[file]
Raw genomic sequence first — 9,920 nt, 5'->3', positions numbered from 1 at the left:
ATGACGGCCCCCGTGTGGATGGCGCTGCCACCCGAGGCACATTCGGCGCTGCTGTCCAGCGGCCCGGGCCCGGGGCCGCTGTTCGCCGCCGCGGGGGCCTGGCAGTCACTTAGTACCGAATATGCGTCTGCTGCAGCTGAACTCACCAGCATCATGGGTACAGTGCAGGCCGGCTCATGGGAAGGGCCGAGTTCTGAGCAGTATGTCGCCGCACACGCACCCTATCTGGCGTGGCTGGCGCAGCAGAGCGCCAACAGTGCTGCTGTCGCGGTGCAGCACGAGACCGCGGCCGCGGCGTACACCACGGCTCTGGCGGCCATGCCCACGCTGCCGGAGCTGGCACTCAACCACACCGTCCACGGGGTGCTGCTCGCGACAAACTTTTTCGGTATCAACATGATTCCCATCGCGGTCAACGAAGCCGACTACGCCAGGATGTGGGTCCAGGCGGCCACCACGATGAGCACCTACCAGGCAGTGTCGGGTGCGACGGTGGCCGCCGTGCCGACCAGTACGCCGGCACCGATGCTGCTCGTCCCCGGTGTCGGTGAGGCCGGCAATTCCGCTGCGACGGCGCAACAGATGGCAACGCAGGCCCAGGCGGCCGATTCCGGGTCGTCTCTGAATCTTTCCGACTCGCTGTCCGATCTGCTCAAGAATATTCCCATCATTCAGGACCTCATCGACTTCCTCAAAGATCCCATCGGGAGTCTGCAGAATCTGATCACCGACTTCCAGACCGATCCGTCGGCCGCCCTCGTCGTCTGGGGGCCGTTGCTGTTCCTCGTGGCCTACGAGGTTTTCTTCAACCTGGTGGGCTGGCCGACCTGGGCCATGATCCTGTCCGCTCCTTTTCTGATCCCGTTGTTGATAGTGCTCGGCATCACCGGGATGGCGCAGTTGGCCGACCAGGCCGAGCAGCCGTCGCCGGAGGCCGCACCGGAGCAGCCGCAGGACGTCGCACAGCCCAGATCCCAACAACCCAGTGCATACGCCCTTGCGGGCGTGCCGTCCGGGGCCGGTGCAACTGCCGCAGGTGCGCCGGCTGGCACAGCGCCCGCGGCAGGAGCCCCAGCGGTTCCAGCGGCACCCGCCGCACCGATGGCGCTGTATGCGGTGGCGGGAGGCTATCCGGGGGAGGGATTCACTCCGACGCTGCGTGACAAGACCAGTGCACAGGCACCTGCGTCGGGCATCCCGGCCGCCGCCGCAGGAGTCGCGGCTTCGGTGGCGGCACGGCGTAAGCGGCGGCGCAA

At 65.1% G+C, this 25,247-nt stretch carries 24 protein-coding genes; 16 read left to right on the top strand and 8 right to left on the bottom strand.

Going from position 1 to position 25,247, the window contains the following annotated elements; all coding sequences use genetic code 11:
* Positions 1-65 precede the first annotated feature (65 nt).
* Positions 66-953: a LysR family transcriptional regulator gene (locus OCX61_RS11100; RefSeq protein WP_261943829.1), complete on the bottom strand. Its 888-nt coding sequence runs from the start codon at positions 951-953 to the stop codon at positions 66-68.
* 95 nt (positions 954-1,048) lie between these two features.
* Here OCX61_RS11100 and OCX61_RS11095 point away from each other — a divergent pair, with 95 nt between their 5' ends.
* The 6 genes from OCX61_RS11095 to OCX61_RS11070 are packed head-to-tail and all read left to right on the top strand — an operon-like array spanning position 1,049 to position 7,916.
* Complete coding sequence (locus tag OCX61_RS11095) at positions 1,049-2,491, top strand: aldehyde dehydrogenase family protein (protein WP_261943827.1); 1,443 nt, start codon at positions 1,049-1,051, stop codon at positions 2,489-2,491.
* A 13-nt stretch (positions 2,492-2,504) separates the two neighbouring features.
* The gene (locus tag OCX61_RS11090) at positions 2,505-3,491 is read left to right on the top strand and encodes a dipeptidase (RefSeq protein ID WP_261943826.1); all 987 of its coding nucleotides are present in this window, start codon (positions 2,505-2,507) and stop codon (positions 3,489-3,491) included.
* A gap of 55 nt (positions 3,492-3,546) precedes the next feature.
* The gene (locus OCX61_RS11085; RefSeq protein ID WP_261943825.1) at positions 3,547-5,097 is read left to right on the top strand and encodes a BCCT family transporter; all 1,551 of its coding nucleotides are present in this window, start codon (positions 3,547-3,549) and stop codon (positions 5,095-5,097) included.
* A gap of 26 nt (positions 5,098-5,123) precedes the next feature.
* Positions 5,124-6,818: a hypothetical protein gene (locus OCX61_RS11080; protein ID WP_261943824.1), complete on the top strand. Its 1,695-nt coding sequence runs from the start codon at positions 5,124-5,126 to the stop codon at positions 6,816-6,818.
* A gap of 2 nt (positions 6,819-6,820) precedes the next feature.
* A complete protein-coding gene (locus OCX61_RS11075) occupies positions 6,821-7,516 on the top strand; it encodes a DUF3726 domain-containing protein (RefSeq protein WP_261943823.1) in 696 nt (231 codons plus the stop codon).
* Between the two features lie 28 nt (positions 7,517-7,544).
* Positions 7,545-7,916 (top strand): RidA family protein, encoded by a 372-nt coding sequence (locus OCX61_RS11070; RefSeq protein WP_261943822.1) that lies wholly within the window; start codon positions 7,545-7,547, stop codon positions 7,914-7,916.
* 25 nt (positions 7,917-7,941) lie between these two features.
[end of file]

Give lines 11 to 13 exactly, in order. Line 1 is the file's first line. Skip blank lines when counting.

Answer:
* A 13-nt stretch (positions 2,492-2,504) separates the two neighbouring features.
* The gene (locus tag OCX61_RS11090) at positions 2,505-3,491 is read left to right on the top strand and encodes a dipeptidase (RefSeq protein ID WP_261943826.1); all 987 of its coding nucleotides are present in this window, start codon (positions 2,505-2,507) and stop codon (positions 3,489-3,491) included.
* A gap of 55 nt (positions 3,492-3,546) precedes the next feature.